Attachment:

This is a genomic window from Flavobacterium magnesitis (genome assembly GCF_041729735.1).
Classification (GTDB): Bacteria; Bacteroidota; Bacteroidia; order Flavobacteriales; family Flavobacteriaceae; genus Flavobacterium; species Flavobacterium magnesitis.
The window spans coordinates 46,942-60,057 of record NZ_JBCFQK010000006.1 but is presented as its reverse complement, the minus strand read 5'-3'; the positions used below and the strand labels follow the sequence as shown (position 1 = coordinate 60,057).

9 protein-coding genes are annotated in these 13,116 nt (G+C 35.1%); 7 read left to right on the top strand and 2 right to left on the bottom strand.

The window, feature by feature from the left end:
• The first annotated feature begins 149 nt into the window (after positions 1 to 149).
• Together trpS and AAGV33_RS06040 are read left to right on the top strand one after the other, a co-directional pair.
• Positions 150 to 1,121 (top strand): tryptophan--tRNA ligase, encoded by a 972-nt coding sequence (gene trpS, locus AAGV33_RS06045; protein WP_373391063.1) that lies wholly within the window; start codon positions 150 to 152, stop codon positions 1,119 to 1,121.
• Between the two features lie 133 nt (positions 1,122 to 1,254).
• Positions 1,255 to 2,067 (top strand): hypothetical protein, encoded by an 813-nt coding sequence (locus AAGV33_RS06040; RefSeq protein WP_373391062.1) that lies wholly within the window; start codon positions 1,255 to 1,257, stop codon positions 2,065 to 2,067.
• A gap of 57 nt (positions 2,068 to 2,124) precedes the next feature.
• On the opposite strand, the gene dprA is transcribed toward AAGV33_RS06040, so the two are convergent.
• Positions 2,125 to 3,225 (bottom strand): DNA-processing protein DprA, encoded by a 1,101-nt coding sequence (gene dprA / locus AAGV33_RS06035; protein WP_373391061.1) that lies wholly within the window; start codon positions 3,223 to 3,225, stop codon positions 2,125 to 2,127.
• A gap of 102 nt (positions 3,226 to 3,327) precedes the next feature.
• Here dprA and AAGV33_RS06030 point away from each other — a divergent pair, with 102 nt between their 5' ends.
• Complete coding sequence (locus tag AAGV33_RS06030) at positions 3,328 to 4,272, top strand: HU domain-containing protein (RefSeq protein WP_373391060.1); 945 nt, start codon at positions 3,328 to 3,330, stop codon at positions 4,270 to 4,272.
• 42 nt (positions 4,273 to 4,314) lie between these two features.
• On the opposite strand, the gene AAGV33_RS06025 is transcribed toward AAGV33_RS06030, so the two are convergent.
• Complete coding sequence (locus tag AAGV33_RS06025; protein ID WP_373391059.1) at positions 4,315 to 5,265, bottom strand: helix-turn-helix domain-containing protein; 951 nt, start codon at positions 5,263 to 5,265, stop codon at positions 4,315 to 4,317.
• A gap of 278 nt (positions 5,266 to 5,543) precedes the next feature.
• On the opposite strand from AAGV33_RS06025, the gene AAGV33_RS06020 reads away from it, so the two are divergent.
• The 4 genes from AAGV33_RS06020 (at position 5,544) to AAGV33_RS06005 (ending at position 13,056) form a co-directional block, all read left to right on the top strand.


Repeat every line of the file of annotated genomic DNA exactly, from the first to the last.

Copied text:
This is a genomic window from Flavobacterium magnesitis (genome assembly GCF_041729735.1).
Classification (GTDB): Bacteria; Bacteroidota; Bacteroidia; order Flavobacteriales; family Flavobacteriaceae; genus Flavobacterium; species Flavobacterium magnesitis.
The window spans coordinates 46,942-60,057 of record NZ_JBCFQK010000006.1 but is presented as its reverse complement, the minus strand read 5'-3'; the positions used below and the strand labels follow the sequence as shown (position 1 = coordinate 60,057).

9 protein-coding genes are annotated in these 13,116 nt (G+C 35.1%); 7 read left to right on the top strand and 2 right to left on the bottom strand.

The window, feature by feature from the left end:
• The first annotated feature begins 149 nt into the window (after positions 1 to 149).
• Together trpS and AAGV33_RS06040 are read left to right on the top strand one after the other, a co-directional pair.
• Positions 150 to 1,121 (top strand): tryptophan--tRNA ligase, encoded by a 972-nt coding sequence (gene trpS, locus AAGV33_RS06045; protein WP_373391063.1) that lies wholly within the window; start codon positions 150 to 152, stop codon positions 1,119 to 1,121.
• Between the two features lie 133 nt (positions 1,122 to 1,254).
• Positions 1,255 to 2,067 (top strand): hypothetical protein, encoded by an 813-nt coding sequence (locus AAGV33_RS06040; RefSeq protein WP_373391062.1) that lies wholly within the window; start codon positions 1,255 to 1,257, stop codon positions 2,065 to 2,067.
• A gap of 57 nt (positions 2,068 to 2,124) precedes the next feature.
• On the opposite strand, the gene dprA is transcribed toward AAGV33_RS06040, so the two are convergent.
• Positions 2,125 to 3,225 (bottom strand): DNA-processing protein DprA, encoded by a 1,101-nt coding sequence (gene dprA / locus AAGV33_RS06035; protein WP_373391061.1) that lies wholly within the window; start codon positions 3,223 to 3,225, stop codon positions 2,125 to 2,127.
• A gap of 102 nt (positions 3,226 to 3,327) precedes the next feature.
• Here dprA and AAGV33_RS06030 point away from each other — a divergent pair, with 102 nt between their 5' ends.
• Complete coding sequence (locus tag AAGV33_RS06030) at positions 3,328 to 4,272, top strand: HU domain-containing protein (RefSeq protein WP_373391060.1); 945 nt, start codon at positions 3,328 to 3,330, stop codon at positions 4,270 to 4,272.
• 42 nt (positions 4,273 to 4,314) lie between these two features.
• On the opposite strand, the gene AAGV33_RS06025 is transcribed toward AAGV33_RS06030, so the two are convergent.
• Complete coding sequence (locus tag AAGV33_RS06025; protein ID WP_373391059.1) at positions 4,315 to 5,265, bottom strand: helix-turn-helix domain-containing protein; 951 nt, start codon at positions 5,263 to 5,265, stop codon at positions 4,315 to 4,317.
• A gap of 278 nt (positions 5,266 to 5,543) precedes the next feature.
• On the opposite strand from AAGV33_RS06025, the gene AAGV33_RS06020 reads away from it, so the two are divergent.
• The 4 genes from AAGV33_RS06020 (at position 5,544) to AAGV33_RS06005 (ending at position 13,056) form a co-directional block, all read left to right on the top strand.